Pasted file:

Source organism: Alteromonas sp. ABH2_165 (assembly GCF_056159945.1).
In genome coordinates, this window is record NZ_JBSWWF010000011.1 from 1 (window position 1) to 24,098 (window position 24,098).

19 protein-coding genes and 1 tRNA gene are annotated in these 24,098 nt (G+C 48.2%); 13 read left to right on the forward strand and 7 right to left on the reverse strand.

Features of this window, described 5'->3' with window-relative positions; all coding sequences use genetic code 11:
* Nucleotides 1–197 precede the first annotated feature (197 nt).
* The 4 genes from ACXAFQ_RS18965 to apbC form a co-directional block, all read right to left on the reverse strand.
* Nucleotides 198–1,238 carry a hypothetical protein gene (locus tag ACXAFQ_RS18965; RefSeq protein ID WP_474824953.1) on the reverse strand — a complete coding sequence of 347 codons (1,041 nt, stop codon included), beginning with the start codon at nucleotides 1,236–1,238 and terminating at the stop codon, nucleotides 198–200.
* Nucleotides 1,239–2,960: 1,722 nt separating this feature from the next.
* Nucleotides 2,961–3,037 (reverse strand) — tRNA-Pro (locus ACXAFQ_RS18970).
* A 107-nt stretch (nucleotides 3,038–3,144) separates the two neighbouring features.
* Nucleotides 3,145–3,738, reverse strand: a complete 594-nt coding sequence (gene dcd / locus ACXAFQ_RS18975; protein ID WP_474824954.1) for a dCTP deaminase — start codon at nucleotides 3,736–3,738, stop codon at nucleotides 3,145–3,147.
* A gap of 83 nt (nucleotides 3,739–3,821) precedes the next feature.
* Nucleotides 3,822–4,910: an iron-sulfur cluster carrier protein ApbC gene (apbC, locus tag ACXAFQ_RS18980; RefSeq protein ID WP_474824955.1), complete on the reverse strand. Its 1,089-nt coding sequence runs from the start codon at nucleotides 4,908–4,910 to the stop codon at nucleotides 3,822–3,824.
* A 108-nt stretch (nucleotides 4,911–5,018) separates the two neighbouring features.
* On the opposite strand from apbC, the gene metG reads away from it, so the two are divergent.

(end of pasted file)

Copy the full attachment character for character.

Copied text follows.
Source organism: Alteromonas sp. ABH2_165 (assembly GCF_056159945.1).
In genome coordinates, this window is record NZ_JBSWWF010000011.1 from 1 (window position 1) to 24,098 (window position 24,098).

19 protein-coding genes and 1 tRNA gene are annotated in these 24,098 nt (G+C 48.2%); 13 read left to right on the forward strand and 7 right to left on the reverse strand.

Features of this window, described 5'->3' with window-relative positions; all coding sequences use genetic code 11:
* Nucleotides 1–197 precede the first annotated feature (197 nt).
* The 4 genes from ACXAFQ_RS18965 to apbC form a co-directional block, all read right to left on the reverse strand.
* Nucleotides 198–1,238 carry a hypothetical protein gene (locus tag ACXAFQ_RS18965; RefSeq protein ID WP_474824953.1) on the reverse strand — a complete coding sequence of 347 codons (1,041 nt, stop codon included), beginning with the start codon at nucleotides 1,236–1,238 and terminating at the stop codon, nucleotides 198–200.
* Nucleotides 1,239–2,960: 1,722 nt separating this feature from the next.
* Nucleotides 2,961–3,037 (reverse strand) — tRNA-Pro (locus ACXAFQ_RS18970).
* A 107-nt stretch (nucleotides 3,038–3,144) separates the two neighbouring features.
* Nucleotides 3,145–3,738, reverse strand: a complete 594-nt coding sequence (gene dcd / locus ACXAFQ_RS18975; protein ID WP_474824954.1) for a dCTP deaminase — start codon at nucleotides 3,736–3,738, stop codon at nucleotides 3,145–3,147.
* A gap of 83 nt (nucleotides 3,739–3,821) precedes the next feature.
* Nucleotides 3,822–4,910: an iron-sulfur cluster carrier protein ApbC gene (apbC, locus tag ACXAFQ_RS18980; RefSeq protein ID WP_474824955.1), complete on the reverse strand. Its 1,089-nt coding sequence runs from the start codon at nucleotides 4,908–4,910 to the stop codon at nucleotides 3,822–3,824.
* A 108-nt stretch (nucleotides 4,911–5,018) separates the two neighbouring features.
* On the opposite strand from apbC, the gene metG reads away from it, so the two are divergent.